SACRAMENTO (Calif.) — California has reinstated a rule requiring people wear masks indoors. This is a move to contain a new coronavirus type as holiday gatherings bring together family and friends.
Gov. Gavin Newsom’s administration has announced that the mandate will be in effect from Wednesday through January 15. This order comes at a time when California’s per capita coronavirus cases have risen 47% over the past two weeks.
“We know that people are hungry for normalcy and tired. “Frankly, I’m too,” Dr. Mark Ghaly, Secretary of California Health and Human Services, said Monday. “This is a crucial time when we have a tool we know works and can work.
California’s statewide mandate to remove masks from people who have been vaccinated was lifted on June 15, which Newsom hailed as the state’s grand reopening. As the number of cases rose with new variants, indoor mask mandates have been imposed by county governments that cover about half of California’s population.
Although the new mandate for masks will apply to everyone, state officials were unclear on Monday about how it would be implemented. Ghaly stated that enforcement will likely be stronger in certain places than elsewhere, but he advised Californians not to ignore the warnings and to wear masks.
Ghaly stated that “We know there will be people who don’t necessarily agree with this, are tired, and who aren’t going to hide.” “We hope those people are few and far between and that most people will see the purpose for doing this over the next month in a way that protects them and their communities during very difficult times.”
Newsom issued many other coronavirus mandates including requiring state workers, healthcare workers, and soon public school students, and teachers to get vaccinated. California’s emergency declaration issued by Newsom at the start of the pandemic is still in effect. Until Newsom removes the emergency declaration or the state Legislature votes it out, it will continue in effect.
Republican Assemblyman Kevin Kiley ran against Newsom in a failed recall election earlier in the year. He repeatedly tried to get the Democratic-dominated Legislature, but was unsuccessful, to end the state’s emergency declaration.
Kiley stated that “people are extremely frustrated with the idea that these decisions should be made by one individual rather than the way our country and state are supposed work, which is all of us having a say in making choices for ourselves.” “Gavin Newsom’s actions go beyond anything any other governor has done.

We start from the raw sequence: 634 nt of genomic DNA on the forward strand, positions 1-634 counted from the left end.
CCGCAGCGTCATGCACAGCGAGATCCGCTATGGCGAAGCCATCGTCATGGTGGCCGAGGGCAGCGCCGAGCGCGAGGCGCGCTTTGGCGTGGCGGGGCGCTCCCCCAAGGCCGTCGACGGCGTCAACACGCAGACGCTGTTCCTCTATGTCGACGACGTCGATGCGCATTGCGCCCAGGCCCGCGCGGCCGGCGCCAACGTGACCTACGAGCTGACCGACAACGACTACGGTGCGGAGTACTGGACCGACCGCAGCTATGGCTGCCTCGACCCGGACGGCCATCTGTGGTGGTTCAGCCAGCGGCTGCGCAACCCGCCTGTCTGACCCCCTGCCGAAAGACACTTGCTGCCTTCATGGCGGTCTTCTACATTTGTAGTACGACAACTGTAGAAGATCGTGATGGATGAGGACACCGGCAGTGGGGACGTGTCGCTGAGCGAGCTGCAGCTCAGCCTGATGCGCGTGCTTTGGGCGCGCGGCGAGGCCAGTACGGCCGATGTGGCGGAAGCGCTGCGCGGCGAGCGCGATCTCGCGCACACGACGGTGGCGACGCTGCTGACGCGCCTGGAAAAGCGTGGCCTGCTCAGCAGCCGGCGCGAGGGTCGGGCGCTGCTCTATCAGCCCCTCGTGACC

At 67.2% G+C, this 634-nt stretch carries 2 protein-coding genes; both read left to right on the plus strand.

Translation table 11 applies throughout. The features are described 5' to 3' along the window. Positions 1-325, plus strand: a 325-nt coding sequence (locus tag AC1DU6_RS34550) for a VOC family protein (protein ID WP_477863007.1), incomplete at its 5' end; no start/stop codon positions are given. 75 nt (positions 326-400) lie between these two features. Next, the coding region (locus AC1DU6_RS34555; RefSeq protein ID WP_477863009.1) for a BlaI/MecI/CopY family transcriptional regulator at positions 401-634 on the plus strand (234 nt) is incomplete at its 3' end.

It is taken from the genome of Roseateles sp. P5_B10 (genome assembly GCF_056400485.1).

California joins Washington, Oregon and other states that have similar indoor mask mandates. Governor. Jared Polis, Colorado, told Colorado Public Radio last Wednesday that the “emergency is over” and that “public health (officials), don’t get permission to tell people what they should wear.”
Officials fear a repeat last winter’s epidemic, which saw more than 100 cases per 100,000 people in the state during a massive winter surge that caused nearly 20,000 deaths over eight weeks.
However, this surge occurred before vaccines were made. More than 70% of Californians who are eligible for the vaccine have been fully vaccinated. Despite the recent rise in cases, there are still an average of 14 cases per 100,000 people.
Ghaly stated that hospitals in many counties with low vaccination rates still struggle with a lot of patients. This includes parts of Southern California, San Bernardino and Mono counties. Ghaly said that coronavirus hospitalizations can increase in the weeks after a spike in new cases.
Ghaly stated that “We are proactive putting this tool for universal indoor masking into public settings to ensure we get through joy and hope without any darker clouds of concern or despair.” “Californians have done it before and we believe we can do this again,” Ghaly said.
California is also tightening its testing requirements. It requires that anyone who attends indoor events with 1,000 or more people to be negative tested within one to two days depending on the type. California is also encouraging travelers to have their blood tested within five days of arriving in California.